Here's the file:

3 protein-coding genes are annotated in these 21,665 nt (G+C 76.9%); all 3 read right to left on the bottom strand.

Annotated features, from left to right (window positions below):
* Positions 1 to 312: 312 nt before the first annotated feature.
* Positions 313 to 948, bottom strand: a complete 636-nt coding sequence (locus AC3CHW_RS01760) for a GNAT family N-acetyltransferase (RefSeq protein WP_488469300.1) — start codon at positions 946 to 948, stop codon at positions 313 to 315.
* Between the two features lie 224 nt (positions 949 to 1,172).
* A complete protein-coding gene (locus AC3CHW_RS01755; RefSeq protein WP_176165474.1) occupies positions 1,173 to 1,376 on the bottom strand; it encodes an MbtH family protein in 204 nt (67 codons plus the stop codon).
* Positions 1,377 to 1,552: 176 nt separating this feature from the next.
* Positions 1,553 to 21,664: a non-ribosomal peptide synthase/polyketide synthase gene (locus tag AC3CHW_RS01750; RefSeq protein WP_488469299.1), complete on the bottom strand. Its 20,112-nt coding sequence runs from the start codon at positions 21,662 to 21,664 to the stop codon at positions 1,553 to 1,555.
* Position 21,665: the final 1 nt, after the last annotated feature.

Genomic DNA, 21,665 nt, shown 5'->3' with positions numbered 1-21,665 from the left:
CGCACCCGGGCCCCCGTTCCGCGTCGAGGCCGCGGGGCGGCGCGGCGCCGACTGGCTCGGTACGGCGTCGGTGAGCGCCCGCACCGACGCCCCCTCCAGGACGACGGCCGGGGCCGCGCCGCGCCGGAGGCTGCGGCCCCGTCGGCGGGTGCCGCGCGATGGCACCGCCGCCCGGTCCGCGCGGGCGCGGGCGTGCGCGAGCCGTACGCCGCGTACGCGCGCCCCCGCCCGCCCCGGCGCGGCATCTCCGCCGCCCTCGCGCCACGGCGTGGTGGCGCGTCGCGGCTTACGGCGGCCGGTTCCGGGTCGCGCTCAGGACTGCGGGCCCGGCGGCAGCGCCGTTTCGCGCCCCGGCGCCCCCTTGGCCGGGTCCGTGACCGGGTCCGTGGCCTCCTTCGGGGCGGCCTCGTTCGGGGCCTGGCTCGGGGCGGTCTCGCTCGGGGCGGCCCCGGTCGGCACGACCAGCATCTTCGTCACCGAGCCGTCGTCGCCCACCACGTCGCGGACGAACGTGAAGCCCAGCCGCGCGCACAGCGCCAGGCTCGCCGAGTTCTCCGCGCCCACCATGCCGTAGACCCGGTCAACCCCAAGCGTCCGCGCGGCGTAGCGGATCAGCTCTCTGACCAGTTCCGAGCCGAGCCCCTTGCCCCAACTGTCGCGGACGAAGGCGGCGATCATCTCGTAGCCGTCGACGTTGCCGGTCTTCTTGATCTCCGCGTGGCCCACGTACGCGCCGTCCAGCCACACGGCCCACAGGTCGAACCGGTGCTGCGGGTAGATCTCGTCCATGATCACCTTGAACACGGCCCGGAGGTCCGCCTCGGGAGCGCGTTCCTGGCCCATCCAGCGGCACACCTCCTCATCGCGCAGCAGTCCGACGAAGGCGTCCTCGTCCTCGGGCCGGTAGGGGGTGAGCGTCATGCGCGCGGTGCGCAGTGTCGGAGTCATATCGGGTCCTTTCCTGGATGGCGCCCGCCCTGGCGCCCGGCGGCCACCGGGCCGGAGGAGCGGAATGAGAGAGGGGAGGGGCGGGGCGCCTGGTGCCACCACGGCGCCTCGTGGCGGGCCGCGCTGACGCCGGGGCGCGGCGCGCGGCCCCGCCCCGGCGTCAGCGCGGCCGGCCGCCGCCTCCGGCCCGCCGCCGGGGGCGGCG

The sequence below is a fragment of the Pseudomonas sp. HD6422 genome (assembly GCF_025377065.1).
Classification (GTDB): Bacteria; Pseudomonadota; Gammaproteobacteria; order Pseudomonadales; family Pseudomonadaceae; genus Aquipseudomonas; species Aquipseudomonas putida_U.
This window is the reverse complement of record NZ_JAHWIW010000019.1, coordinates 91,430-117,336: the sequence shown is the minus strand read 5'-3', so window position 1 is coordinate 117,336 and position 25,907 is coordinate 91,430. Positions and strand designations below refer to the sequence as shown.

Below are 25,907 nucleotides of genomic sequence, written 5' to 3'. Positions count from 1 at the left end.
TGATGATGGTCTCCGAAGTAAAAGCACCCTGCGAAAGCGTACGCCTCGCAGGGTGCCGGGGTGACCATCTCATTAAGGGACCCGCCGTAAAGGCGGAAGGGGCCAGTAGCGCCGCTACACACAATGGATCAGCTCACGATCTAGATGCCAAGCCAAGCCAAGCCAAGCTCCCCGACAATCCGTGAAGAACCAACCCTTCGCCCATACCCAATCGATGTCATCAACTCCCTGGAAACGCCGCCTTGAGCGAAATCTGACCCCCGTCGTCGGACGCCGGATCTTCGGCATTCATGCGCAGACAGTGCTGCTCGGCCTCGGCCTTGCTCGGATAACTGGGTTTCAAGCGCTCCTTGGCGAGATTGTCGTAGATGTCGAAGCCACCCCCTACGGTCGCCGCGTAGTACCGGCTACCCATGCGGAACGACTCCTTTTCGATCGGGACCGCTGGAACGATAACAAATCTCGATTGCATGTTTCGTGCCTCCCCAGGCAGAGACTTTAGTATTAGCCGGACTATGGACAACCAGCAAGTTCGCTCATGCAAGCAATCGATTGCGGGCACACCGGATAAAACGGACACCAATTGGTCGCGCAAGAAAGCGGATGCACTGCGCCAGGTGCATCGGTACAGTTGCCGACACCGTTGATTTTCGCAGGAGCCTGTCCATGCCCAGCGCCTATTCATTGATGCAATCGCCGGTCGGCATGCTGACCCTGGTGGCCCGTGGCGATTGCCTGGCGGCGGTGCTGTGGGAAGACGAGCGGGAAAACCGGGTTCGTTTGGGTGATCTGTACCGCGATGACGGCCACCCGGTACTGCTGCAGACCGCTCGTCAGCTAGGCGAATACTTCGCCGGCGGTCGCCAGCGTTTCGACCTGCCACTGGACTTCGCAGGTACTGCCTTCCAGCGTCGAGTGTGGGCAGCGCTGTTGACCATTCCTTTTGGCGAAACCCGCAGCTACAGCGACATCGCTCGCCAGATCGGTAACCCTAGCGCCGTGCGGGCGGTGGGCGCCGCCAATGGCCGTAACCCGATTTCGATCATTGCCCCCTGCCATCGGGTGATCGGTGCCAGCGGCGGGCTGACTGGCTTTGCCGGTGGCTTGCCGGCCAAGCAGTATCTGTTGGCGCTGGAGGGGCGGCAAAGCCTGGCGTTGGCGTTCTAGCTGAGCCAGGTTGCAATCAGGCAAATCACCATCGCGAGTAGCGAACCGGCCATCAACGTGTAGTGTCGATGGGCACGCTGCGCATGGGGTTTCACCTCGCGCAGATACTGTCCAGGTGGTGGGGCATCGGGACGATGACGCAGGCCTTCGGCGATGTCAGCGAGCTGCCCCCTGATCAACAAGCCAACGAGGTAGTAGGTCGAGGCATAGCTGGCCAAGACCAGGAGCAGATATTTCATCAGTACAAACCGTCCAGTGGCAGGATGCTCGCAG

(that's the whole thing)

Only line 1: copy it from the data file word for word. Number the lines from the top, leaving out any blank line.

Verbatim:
3 protein-coding genes are annotated in these 21,665 nt (G+C 76.9%); all 3 read right to left on the bottom strand.